fast-paced, with sharp and
surrealistic images. His use of
ordinary people in desperate
situations makes it easy for the
viewer to identify with the plight of
the actors.
Performances will be November
6-9 and 13-16 ,Thursday through
Saturday at 8 p:m. and Sunday at
6:30 p.m. at Performance Network,
408 W. Washington Street. For
more information call: 663-0681.


M Q,

Til Tuesday
Welcome Home
"Everything sounds like
Welcome Home, Welcome Home."
The heart melts when Aimee Mann
sings the chorus of "Coming up
Close." She croons in a warm,
inviting tone that appreciably
betrays the icy precedent set by 'Til
Tuesday's hit, "Voices Carry."
It is her voice, her whole voice,
and practically nothing but this
voice that makes Welcome Home
the record that it is. A vulnerable,
fuller version of the Pretenders'
Chrissie Hynde, Mann transcends
the very average support of her
Mann knows how to sing, and
how much to sing, in all the right
-parts. The fact that she had a hand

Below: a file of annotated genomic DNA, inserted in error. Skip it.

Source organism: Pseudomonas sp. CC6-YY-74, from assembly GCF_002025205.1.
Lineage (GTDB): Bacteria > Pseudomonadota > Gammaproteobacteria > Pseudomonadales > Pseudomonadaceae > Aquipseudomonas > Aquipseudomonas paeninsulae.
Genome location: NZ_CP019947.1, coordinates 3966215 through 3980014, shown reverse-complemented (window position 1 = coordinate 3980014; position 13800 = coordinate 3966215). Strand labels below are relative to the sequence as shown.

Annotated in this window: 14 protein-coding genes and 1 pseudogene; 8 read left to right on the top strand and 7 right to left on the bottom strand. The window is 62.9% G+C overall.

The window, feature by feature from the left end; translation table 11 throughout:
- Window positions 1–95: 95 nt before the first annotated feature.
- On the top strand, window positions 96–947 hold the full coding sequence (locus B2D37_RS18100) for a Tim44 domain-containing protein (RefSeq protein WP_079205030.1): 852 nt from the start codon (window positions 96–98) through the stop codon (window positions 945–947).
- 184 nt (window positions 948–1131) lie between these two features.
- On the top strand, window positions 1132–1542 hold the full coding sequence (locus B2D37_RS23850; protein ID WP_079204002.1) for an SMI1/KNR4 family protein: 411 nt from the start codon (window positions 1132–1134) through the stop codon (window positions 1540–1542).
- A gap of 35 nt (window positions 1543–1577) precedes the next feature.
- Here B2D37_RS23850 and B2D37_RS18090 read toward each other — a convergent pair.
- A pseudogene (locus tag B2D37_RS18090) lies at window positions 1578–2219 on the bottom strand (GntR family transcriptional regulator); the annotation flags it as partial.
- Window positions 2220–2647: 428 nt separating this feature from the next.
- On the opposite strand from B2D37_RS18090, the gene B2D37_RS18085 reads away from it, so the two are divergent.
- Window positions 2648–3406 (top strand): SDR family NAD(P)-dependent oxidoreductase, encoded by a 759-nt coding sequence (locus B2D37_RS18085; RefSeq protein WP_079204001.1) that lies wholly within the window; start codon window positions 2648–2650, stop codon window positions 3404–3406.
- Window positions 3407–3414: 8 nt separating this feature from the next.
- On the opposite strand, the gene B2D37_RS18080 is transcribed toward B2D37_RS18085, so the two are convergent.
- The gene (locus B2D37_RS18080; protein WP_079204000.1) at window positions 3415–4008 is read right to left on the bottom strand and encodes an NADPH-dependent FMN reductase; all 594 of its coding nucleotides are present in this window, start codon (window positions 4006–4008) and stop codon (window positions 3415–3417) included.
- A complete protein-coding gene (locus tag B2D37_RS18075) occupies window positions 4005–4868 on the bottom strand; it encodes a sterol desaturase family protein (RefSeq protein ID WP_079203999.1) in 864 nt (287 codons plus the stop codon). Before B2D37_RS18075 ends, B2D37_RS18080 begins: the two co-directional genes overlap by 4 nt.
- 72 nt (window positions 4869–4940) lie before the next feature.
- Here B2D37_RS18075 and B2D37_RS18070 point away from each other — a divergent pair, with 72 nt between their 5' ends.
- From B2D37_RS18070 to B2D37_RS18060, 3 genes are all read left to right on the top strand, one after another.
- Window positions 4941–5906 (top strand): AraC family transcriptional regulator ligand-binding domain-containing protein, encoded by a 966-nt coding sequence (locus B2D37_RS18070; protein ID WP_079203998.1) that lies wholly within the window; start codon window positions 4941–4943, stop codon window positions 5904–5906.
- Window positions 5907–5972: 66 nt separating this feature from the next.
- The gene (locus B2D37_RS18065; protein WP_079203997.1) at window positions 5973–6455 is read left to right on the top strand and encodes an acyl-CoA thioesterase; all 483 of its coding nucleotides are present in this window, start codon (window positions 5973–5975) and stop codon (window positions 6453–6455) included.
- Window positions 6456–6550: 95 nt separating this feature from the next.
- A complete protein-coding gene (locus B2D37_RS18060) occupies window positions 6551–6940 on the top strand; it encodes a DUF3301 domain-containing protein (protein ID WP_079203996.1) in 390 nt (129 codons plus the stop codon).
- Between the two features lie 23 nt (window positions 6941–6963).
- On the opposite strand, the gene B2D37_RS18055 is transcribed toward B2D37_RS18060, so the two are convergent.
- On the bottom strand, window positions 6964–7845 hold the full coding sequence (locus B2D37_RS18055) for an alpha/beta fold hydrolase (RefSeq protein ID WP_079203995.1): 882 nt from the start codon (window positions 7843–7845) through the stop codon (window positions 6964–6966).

in writing at least the lyrics to
every track probably contributes to
the appropriateness of her
intonation. Mann really means
what she says, and even though the
-words are no breakthrough
poetically, they sound consistently
The numbers that work the best,
"What about Love" (The single, not
'to be confused with Heart's

abominadable hit from last year of
the same name) "Coming up
Close," and "Sleeping and
Waking," allow the listener to
notice them without clling
attention to themselves by
excessive instrumentation. Robert
Holmes, the androgynous-to-the-
point-of-deceptive-looking guitarist
slides a sole lead in a few well
chosen slots, but he works best
when backing up the leading lady.
The rest of the band moves along
pleasantly undetected.
'Til Tuesday is at its core a Top
Forty band, and the record
accordingly glides with seemless,
faceless production. But despite all
these trappings of the pop
supergroup, 'Til Tuesday and
Aimee' Mann have enough
substance to merit a listen.

This weekend



8:00 pm


Aimee Mann and 'Til Tuesday come out of the woods on their new LP
'Welcome Home.'


Help new students or their parents



d .Ll I ."1mI
I n 1 T



FullTime vmaid